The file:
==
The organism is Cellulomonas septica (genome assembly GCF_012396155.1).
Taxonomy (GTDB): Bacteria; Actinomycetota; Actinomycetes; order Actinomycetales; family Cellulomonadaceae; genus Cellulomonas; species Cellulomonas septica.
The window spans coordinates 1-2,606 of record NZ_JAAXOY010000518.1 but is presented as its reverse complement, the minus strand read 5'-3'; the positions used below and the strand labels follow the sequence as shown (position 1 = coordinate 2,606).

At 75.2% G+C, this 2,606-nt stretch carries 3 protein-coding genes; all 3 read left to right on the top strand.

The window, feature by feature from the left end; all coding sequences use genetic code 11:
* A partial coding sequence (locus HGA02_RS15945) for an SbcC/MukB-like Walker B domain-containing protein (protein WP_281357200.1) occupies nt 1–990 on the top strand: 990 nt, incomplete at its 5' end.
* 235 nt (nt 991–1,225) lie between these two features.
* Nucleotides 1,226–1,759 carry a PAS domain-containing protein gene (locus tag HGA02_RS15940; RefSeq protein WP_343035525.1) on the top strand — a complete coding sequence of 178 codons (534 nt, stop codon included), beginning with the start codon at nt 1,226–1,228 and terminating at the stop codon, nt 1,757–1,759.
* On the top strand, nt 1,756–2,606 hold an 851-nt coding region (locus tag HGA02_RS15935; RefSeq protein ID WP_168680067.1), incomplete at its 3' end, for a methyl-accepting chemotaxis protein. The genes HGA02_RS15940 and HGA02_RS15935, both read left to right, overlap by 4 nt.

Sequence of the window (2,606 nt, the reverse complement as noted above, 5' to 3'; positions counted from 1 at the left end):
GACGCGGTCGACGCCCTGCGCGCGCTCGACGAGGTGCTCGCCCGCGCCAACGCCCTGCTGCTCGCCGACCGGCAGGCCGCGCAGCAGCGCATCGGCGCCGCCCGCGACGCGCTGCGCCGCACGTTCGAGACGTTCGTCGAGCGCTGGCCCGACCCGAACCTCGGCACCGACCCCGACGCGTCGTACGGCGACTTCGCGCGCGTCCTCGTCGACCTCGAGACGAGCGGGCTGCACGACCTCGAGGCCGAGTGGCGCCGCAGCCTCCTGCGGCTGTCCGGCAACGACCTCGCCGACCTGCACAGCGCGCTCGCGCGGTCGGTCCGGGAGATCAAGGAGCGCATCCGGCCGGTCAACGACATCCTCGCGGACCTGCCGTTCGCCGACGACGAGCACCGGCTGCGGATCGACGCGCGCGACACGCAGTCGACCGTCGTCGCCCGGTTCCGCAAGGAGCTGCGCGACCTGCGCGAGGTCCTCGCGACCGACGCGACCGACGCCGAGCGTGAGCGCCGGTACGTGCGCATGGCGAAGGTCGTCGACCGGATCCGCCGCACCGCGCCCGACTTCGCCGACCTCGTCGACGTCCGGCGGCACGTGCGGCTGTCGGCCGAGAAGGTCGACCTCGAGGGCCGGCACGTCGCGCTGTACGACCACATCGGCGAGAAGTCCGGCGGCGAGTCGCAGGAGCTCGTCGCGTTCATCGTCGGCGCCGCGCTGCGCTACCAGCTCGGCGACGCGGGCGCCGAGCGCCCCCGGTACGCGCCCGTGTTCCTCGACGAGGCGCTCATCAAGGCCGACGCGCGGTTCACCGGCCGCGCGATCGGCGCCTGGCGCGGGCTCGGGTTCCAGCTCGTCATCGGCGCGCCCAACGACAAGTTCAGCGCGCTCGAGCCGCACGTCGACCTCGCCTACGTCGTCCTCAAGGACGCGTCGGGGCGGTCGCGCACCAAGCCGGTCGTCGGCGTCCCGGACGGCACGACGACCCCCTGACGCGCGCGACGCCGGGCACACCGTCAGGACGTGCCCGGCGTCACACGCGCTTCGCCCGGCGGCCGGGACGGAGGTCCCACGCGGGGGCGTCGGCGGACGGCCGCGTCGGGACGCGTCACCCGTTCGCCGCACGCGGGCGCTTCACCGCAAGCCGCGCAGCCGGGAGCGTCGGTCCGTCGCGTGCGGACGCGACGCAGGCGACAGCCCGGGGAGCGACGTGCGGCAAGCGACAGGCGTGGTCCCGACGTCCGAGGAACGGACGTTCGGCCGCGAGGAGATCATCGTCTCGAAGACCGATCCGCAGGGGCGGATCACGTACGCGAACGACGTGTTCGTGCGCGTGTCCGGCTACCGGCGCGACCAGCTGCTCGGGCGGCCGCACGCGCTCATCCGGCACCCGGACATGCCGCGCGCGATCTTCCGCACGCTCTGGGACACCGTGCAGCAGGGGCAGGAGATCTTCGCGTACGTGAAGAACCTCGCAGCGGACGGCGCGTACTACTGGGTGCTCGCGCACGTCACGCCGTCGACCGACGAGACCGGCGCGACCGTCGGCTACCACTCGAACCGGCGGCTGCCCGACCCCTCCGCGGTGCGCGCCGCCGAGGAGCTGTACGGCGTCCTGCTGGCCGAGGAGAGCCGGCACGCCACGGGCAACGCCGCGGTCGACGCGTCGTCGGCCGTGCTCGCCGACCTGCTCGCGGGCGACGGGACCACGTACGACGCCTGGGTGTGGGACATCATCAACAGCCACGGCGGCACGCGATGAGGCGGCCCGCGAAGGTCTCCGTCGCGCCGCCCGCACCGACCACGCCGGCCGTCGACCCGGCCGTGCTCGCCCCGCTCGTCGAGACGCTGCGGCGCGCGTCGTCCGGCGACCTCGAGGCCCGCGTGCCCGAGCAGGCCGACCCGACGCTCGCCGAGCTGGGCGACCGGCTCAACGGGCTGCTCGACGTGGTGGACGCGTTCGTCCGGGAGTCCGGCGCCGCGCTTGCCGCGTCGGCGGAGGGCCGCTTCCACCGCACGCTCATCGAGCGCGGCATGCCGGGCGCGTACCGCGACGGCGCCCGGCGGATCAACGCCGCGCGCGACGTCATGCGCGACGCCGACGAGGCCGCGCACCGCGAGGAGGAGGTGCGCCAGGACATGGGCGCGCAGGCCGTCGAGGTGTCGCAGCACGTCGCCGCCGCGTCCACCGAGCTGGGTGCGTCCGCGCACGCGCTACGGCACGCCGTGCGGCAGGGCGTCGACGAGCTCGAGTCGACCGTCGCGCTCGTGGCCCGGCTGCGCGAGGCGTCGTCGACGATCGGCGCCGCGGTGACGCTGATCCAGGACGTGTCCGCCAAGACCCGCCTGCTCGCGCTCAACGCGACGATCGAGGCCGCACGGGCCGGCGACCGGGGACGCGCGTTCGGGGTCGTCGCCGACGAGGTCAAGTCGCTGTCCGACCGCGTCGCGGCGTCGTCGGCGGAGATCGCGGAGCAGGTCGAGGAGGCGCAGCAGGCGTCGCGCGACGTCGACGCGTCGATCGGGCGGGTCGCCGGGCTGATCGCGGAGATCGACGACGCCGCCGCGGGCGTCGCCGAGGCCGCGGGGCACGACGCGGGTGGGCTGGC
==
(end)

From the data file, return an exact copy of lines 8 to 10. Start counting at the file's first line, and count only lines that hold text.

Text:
* Nucleotides 1,226–1,759 carry a PAS domain-containing protein gene (locus tag HGA02_RS15940; RefSeq protein WP_343035525.1) on the top strand — a complete coding sequence of 178 codons (534 nt, stop codon included), beginning with the start codon at nt 1,226–1,228 and terminating at the stop codon, nt 1,757–1,759.
* On the top strand, nt 1,756–2,606 hold an 851-nt coding region (locus tag HGA02_RS15935; RefSeq protein ID WP_168680067.1), incomplete at its 3' end, for a methyl-accepting chemotaxis protein. The genes HGA02_RS15940 and HGA02_RS15935, both read left to right, overlap by 4 nt.

Sequence of the window (2,606 nt, the reverse complement as noted above, 5' to 3'; positions counted from 1 at the left end):